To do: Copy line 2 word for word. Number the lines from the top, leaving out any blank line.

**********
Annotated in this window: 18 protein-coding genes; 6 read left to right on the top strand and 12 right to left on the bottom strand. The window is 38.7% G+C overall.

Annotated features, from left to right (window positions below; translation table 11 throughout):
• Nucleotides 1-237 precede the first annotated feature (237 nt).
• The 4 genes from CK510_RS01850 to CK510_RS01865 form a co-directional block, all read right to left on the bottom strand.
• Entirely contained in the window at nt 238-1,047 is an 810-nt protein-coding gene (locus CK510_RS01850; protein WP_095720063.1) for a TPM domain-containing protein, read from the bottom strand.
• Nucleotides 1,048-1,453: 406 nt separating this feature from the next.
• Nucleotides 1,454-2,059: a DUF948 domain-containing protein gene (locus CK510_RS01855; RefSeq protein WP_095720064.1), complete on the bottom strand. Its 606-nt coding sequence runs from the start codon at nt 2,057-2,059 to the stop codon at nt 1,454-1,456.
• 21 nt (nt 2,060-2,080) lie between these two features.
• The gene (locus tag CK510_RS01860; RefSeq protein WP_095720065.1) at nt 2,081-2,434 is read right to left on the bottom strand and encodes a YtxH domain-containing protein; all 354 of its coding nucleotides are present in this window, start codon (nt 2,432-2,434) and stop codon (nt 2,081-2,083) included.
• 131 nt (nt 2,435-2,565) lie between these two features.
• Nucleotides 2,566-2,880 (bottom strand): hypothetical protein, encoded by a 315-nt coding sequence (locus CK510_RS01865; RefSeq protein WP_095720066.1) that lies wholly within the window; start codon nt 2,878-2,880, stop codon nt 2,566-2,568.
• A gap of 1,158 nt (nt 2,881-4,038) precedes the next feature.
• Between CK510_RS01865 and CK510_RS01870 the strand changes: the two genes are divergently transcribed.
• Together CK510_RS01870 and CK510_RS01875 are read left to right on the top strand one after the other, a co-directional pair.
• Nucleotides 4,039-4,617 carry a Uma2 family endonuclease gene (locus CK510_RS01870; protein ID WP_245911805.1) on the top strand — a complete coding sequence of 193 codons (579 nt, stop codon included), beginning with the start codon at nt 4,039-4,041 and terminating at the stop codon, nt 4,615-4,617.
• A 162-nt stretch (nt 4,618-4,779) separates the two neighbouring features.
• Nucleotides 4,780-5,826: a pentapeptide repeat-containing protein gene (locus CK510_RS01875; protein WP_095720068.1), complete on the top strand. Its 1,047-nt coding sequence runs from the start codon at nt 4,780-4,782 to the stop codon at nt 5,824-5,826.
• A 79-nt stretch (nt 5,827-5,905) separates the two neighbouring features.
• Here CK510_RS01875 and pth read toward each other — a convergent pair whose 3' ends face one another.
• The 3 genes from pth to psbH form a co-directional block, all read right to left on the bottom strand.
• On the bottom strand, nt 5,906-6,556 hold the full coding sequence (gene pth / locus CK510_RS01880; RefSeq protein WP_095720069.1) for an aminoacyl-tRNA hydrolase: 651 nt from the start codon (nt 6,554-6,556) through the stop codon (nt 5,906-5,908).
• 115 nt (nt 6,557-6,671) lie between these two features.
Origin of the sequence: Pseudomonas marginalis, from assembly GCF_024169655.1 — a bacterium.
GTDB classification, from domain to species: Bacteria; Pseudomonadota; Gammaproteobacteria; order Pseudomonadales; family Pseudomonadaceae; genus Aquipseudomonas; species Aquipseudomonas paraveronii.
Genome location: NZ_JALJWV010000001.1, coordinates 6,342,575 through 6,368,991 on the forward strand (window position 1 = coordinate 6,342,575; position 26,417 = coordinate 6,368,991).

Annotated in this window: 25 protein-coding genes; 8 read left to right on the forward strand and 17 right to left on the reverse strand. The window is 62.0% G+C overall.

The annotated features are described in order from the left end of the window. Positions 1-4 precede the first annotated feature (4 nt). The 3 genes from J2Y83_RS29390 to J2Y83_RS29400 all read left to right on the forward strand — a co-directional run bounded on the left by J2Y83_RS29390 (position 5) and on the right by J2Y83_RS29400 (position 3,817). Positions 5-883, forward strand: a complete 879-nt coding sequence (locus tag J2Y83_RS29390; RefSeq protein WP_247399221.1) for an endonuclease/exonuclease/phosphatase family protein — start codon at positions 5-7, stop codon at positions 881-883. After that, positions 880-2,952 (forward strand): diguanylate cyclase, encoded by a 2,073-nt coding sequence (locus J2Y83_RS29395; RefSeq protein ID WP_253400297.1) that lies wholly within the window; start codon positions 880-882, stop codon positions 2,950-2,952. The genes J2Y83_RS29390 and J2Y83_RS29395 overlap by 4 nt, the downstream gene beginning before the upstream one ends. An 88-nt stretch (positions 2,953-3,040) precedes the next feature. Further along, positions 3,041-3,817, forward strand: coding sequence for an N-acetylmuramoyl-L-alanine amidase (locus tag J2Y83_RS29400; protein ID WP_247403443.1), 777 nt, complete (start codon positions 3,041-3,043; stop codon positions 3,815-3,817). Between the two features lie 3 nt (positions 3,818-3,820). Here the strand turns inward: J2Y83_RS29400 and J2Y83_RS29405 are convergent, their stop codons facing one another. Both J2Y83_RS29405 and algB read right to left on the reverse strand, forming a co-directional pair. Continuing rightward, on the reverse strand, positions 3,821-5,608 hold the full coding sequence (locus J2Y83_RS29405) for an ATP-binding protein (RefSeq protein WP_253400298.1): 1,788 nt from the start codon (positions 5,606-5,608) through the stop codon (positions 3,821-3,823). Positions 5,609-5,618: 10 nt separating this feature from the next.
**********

Annotated features, from left to right (window positions below; translation table 11 throughout):